Last summer I felt stuck, like a car in a muddy puddle, tires spinning without getting any traction. (Admittedly, that metaphor stems from some real life experience.) The pandemic had worn me down. I was apathetic and numb. I didn’t have much to give and needed a reset.
September came like a promise the way it often does, bringing me feelings of a fresh start. At the same time I began two things: spiritual direction and attending a Monday night young adults service at a nearby church.
I didn’t know it then, but both those things began to change me. To be fair, it’s more accurate to say Jesus started using those things to change me. He is the One who brings healing and freedom, but He happened to use two practices I’d resisted before: contemplation and community.
I didn’t want to do spiritual direction. The spiritual director had set up some fairly strict parameters — we would practice nine months of prayer and meet bi-weekly on Tuesday nights on Zoom to talk about what God was doing in our lives.
I’m not exaggerating when I say nine months is one of the longest commitments I’ve made (God is clearly still working in me). The thought terrified me. But my friend and I agreed to do it together.
I began to pray each day, each morning, in the same chair with the same throw tucked around my legs. I opened the same books — words from Scripture and Saint Ignatius of Loyola — and I began to contemplate who Jesus is more than I’ve ever contemplated before. I began to pray, not just with words but with my life. I prayed in the mornings, in the kitchen while cooking, in the car while driving, in the moments before I met a friend for coffee, in the folds of each mundane day. My life, it seemed, began to become a prayer itself.
Contemplation — spending focused time with Jesus in prayer, Scripture, and meditation — started to deeply change me.
But Jesus didn’t just meet me in the mornings when He and I were alone. He also met me so graciously in community.
I started to attend a Monday night young adults group at a church nearby. I was resistant to this too — mostly because I’m hardly a young adult anymore. I think the term to sum me up these days is simply an adult. But I was also resistant because community is challenging, and I’d gotten used to being inside my apartment alone for the last two years.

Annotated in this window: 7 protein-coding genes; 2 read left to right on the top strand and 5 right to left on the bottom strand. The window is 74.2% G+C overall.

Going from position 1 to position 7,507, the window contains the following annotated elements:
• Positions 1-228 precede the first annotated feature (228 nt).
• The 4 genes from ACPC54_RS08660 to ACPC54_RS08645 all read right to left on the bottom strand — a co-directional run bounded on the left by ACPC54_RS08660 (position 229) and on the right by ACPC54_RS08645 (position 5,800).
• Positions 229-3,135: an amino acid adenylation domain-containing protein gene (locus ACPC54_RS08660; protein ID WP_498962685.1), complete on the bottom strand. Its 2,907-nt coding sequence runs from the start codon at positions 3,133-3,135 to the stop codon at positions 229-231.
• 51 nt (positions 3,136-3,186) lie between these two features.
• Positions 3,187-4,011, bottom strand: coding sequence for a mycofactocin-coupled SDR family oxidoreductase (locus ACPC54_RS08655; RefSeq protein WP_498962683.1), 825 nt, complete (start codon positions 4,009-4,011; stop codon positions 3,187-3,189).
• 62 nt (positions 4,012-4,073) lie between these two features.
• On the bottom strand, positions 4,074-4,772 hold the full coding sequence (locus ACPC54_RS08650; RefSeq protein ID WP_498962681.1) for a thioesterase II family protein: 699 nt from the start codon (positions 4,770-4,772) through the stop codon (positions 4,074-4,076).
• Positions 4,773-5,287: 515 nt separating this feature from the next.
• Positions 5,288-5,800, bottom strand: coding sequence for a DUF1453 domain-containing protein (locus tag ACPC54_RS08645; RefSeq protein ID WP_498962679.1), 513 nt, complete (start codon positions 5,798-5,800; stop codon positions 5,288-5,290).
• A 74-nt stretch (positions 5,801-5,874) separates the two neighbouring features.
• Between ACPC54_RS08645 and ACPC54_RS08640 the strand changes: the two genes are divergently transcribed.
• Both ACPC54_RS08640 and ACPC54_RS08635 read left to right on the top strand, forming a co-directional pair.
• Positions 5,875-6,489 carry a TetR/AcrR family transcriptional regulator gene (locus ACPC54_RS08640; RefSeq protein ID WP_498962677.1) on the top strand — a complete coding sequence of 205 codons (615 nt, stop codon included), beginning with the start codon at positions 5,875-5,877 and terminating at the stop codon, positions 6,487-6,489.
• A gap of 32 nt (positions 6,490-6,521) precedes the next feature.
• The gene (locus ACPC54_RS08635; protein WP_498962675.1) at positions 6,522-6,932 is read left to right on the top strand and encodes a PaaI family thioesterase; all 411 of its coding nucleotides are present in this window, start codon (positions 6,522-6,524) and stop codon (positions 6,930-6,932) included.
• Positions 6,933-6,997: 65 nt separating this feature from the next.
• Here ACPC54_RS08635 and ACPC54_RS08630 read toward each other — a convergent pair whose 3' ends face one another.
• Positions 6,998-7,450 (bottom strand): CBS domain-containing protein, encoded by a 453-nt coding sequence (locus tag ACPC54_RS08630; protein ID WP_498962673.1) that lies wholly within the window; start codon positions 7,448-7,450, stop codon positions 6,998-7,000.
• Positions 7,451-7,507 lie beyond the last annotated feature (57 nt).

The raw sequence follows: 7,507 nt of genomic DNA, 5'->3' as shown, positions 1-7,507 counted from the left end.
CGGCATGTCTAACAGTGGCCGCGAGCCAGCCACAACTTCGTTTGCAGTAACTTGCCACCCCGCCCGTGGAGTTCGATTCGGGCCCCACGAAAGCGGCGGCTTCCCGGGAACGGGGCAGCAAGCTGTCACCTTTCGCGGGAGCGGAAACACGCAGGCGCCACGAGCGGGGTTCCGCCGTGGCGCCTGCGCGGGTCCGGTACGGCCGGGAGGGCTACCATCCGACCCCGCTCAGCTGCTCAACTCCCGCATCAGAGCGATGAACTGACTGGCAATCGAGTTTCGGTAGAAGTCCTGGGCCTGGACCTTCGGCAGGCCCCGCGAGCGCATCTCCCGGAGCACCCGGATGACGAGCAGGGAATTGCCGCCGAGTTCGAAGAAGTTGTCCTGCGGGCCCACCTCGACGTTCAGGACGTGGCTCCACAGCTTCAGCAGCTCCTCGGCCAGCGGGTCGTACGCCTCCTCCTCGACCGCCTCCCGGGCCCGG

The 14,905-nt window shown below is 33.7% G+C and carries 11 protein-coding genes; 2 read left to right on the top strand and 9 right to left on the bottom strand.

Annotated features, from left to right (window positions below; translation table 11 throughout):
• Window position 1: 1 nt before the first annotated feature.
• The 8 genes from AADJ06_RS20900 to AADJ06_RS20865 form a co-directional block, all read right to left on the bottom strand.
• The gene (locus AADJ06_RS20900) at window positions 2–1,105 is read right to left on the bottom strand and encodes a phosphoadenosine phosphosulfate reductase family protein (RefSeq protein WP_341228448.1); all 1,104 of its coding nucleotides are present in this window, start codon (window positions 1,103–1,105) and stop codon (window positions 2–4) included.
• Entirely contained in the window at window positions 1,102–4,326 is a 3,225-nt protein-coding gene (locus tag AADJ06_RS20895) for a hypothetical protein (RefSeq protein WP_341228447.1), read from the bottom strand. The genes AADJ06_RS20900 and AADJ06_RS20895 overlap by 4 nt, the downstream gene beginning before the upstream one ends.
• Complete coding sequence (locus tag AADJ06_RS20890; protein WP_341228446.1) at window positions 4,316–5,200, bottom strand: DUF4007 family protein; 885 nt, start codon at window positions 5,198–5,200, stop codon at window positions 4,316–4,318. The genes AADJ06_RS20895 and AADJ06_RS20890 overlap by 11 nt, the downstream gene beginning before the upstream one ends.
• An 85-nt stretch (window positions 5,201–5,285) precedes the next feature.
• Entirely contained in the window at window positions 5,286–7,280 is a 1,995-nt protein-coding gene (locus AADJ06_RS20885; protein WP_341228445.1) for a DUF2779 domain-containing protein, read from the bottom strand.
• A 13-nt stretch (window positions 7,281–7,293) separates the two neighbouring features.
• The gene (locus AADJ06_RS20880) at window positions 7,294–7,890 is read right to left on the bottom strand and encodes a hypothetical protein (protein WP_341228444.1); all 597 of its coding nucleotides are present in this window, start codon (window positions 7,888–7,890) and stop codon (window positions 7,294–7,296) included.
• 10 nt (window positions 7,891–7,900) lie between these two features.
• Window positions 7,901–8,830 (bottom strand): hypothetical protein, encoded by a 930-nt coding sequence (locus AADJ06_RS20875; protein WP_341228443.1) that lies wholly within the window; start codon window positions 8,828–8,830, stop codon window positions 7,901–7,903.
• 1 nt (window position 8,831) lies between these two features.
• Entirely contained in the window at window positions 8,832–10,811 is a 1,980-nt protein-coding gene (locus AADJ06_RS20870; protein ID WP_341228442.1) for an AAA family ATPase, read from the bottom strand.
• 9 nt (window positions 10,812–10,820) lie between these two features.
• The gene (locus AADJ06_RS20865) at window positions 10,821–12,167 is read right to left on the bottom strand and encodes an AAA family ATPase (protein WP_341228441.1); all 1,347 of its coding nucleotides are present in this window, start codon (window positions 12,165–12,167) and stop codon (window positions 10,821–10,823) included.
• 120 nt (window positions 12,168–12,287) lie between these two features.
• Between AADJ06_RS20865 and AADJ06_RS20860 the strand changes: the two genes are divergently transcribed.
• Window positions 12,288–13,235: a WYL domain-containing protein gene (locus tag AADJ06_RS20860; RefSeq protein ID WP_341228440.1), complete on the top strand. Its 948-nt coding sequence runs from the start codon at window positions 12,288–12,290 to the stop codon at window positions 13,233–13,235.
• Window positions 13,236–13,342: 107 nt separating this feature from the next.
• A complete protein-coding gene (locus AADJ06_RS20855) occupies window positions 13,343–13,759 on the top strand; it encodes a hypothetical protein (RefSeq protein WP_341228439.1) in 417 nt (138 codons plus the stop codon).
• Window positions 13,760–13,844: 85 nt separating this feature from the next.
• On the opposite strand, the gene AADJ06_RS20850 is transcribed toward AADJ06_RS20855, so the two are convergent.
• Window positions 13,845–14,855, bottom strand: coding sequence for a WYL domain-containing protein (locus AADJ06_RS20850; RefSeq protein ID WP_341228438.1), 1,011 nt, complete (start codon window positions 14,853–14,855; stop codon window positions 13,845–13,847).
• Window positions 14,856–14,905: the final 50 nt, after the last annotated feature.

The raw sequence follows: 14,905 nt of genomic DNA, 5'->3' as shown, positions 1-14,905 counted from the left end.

I pushed through the resistance and went anyway. Then I went again. And again. Suddenly six months had gone by, and I realized I was seeing and encountering Jesus in new ways because I was seeing Him in the people around me.
For some of us, spending time in contemplation with Jesus is easy. We love to wake early, splay open our Bibles, and soak in time with our Savior face-to-face. For others, it’s the community that comes more naturally. We see God more clearly when we’re shoulder-to-shoulder with others who love Him.
Jesus didn’t change me only through contemplation, spending time alone with Him. Jesus didn’t change me only through community, seeing Him through others. Jesus changed me through both.
He Himself practiced both these beautiful disciplines. He’d sneak away early in the morning, seeking the face of His Father. Over and over in Scripture, we see how Jesus made meeting with God a priority. (I often wonder: if this was so high on the Son of God’s priority list, shouldn’t it be the highest on mine?) But although Jesus was in constant contemplation, He also lived in community — and I imagine the disciples weren’t always the easiest to get along with.
Pastor Rich Villodas recently wrote, “Jesus lived in perpetual communion with the Father but still needed a community of brothers and sisters. We can’t do it alone.”
I am becoming more convinced that the two things we need as we slowly start to navigate our way out of the pandemic is contemplation and community. We need time with Jesus — abiding with Him every single day, deepening our roots into who He is. But we also need community — digging in deep with people who love Jesus and show us the facets of His character we don’t always see.
We’re all in different stages and seasons, so this is going to look unique for each of us. Maybe you can’t get up early to pray because you have tiny children who wake up far earlier than you do. Maybe you haven’t found a safe church space yet, or you still need to be careful about going out in public.
Regardless of where you find yourself today, may I urge you gently, kindly, friend to friend?
However it may look for you, seek Jesus alone and seek Jesus in community.
We need Him, and we need each other.